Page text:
Boston, June 3, 1859
Great Mass Meeting at Cleveland.
There was a great gathering f the Freemen of the Reserve, at Cleveland, o the 24th ult. The day was fine, and the enthusiasm of the multitude unbounded. Such a meeting was never before held in Cleveland. The Leader says:
The number of persons present upon the Square t listen to the speakers was at the lowest estimate, from 10,000 to 12,000. From the speakerÕs stand an almost unbroken sea of heads, covered the space all over that section of the Park from the fountain to the fences. The trees, fences, windows, and steps of the Custom House were crowded with interested spectators, the whole forming a congregation equal to several Fourth of July celebrations, with this exception, that here the feeling that called the vast crowd together was a deep and strong love of liberty, and not a fire cracker and firework effervescence. – It was an earnest and working day – a day to be marked as an epoch – a day to inspire the attendants with zeal and stern enthusiasm for God and the right. The calm and unflinching eye, tone and word of Gov. Chase, the glowing fire of Judge Spaulding, the sarcasm and fearless denunciation of Carter, the humorous and open thrusts of Tilden, the clarion rallying notes, the earnest expostulation and thundering ananthemus of Giddings, and the bold, manly energetic counsels of Hitchcock, Root, Delano, Brown, Mahan, Vance, and Wade, all these will not soon be forgotten by the participants in the events of the Mass Convention of May 24, 1859. We have had a good meeting, one that we may be proud of as the gathering of the clans of independent freemen, and as such let us Ōsound its praise abroad.Õ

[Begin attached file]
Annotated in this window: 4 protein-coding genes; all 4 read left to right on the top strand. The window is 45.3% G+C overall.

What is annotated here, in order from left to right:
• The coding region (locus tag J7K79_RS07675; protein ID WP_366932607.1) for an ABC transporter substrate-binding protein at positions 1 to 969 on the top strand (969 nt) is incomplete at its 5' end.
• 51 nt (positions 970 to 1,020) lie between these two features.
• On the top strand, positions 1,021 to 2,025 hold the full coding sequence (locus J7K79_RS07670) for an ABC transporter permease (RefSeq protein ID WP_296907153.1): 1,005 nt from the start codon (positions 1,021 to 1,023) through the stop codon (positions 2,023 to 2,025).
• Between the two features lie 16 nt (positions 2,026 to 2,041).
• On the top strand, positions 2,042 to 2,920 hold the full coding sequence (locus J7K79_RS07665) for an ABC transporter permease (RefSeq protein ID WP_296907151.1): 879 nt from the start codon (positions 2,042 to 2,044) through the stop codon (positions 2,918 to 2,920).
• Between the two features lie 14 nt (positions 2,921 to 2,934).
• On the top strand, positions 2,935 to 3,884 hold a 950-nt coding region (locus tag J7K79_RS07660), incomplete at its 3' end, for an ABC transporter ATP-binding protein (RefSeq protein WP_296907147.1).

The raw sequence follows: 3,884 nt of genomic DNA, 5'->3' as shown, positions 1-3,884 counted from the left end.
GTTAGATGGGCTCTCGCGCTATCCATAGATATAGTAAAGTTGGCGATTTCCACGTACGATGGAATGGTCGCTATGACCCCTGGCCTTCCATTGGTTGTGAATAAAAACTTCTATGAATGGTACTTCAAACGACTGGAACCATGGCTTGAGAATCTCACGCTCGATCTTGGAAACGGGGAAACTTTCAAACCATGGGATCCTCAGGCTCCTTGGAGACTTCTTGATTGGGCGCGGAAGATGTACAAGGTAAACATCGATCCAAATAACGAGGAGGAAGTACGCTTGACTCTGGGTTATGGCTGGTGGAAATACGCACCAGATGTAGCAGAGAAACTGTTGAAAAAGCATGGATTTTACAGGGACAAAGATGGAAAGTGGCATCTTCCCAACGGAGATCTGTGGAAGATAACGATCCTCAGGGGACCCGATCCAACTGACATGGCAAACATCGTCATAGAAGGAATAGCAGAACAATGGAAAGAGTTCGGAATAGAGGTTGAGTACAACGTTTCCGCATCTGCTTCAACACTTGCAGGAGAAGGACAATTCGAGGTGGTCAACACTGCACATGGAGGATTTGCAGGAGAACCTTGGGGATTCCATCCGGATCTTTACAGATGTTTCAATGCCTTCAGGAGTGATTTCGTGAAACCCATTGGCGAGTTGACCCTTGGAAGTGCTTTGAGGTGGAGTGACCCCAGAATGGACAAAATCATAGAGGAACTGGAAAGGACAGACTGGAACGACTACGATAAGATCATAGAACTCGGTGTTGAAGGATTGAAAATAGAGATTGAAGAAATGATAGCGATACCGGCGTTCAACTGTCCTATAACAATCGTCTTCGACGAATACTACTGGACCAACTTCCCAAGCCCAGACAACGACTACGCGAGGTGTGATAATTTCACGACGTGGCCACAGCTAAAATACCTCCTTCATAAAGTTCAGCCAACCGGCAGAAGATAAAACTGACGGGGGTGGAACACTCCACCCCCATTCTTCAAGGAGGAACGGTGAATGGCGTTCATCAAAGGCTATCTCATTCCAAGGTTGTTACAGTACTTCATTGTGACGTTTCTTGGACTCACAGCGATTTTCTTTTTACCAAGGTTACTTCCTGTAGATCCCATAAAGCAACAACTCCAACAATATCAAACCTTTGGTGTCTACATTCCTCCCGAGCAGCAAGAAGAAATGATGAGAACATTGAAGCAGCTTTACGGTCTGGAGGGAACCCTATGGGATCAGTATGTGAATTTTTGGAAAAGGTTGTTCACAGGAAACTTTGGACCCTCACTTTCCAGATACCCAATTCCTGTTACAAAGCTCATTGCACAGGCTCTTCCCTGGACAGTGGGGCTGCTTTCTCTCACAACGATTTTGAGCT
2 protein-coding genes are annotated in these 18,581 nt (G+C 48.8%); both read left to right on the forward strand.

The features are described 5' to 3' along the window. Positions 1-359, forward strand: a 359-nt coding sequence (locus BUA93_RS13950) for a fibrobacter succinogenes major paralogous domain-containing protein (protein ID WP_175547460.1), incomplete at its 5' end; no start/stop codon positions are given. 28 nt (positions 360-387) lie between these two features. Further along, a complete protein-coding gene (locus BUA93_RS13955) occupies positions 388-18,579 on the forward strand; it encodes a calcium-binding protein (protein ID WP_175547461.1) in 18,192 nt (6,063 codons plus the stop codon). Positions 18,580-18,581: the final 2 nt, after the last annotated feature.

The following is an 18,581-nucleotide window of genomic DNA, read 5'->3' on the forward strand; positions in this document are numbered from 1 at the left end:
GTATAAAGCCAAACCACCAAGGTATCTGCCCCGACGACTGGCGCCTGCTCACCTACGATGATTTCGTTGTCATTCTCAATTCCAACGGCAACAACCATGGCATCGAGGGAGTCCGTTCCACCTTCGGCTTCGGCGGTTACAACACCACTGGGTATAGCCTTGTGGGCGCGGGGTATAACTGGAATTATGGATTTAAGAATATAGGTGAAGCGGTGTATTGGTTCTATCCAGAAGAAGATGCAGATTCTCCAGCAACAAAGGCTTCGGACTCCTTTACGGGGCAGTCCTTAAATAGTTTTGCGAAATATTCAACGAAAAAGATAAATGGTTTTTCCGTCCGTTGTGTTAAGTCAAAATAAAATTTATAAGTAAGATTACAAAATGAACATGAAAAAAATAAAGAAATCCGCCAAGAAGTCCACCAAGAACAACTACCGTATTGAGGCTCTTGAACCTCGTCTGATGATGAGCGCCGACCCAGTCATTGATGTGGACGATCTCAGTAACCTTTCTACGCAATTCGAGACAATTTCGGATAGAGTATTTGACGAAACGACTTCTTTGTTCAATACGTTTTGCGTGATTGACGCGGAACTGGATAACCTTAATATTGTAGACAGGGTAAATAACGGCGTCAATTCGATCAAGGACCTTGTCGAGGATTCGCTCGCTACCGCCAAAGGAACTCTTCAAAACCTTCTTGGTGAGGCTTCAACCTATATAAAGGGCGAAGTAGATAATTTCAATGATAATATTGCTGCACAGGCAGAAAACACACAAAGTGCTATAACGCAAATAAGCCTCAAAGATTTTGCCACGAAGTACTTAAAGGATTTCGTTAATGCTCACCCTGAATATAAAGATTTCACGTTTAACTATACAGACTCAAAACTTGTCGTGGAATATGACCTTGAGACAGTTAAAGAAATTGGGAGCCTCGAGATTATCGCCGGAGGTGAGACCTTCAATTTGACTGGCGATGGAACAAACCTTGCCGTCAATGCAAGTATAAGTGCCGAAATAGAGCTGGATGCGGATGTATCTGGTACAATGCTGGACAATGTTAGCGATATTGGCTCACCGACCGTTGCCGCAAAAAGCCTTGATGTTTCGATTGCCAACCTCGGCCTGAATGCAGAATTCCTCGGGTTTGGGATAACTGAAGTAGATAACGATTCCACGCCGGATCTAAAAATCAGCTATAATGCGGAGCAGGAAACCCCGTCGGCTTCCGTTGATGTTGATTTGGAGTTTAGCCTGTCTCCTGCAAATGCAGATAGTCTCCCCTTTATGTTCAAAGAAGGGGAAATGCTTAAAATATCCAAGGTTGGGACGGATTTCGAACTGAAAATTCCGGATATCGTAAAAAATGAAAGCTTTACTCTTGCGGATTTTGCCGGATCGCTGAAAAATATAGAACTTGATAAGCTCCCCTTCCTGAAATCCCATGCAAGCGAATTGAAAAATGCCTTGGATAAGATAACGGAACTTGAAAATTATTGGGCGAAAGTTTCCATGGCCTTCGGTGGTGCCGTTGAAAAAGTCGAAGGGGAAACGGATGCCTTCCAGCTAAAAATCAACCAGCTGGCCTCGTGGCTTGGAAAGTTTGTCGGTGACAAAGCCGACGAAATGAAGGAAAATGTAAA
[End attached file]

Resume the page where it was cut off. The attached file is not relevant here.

Hon. J.R. Giddings was President of the meeting, assisted by thirteen Vice Presidents. A service of strong resolutions was reported by John Converse, Esq., Chairman of the Committee on Resolutions, and adopted by a thundering vote. Among the resolutions was one providing for raising a fund, to be called The Fund of Liberty, for the relief of the Oberlin prisoners, any surplus to be devoted to the advancement of the cause of Republicanism.
The People Are Waking Up. – Meetings are being held I different parts of the Reserve, and resolutions passed, denouncing the action of the Federal Court and United States officers at Cleveland, for the manner in which the odious fugitive slave law is executed there upon the citizens of Lorain county. We hope the subject will be discussed at all Republican meetings and gatherings in Ohio, and ring it into the ears of the miserable hounds who are the willing tools of the piratical slave power, for the poor pittance of a few dollars of blood money. How can Judge Willson, District Attorney Belden, and Marshal Matt. Johnson go to their nightÕs repose, without feelings which should pertain to sheep-killing dogs!
--Springfield (O.) Republic.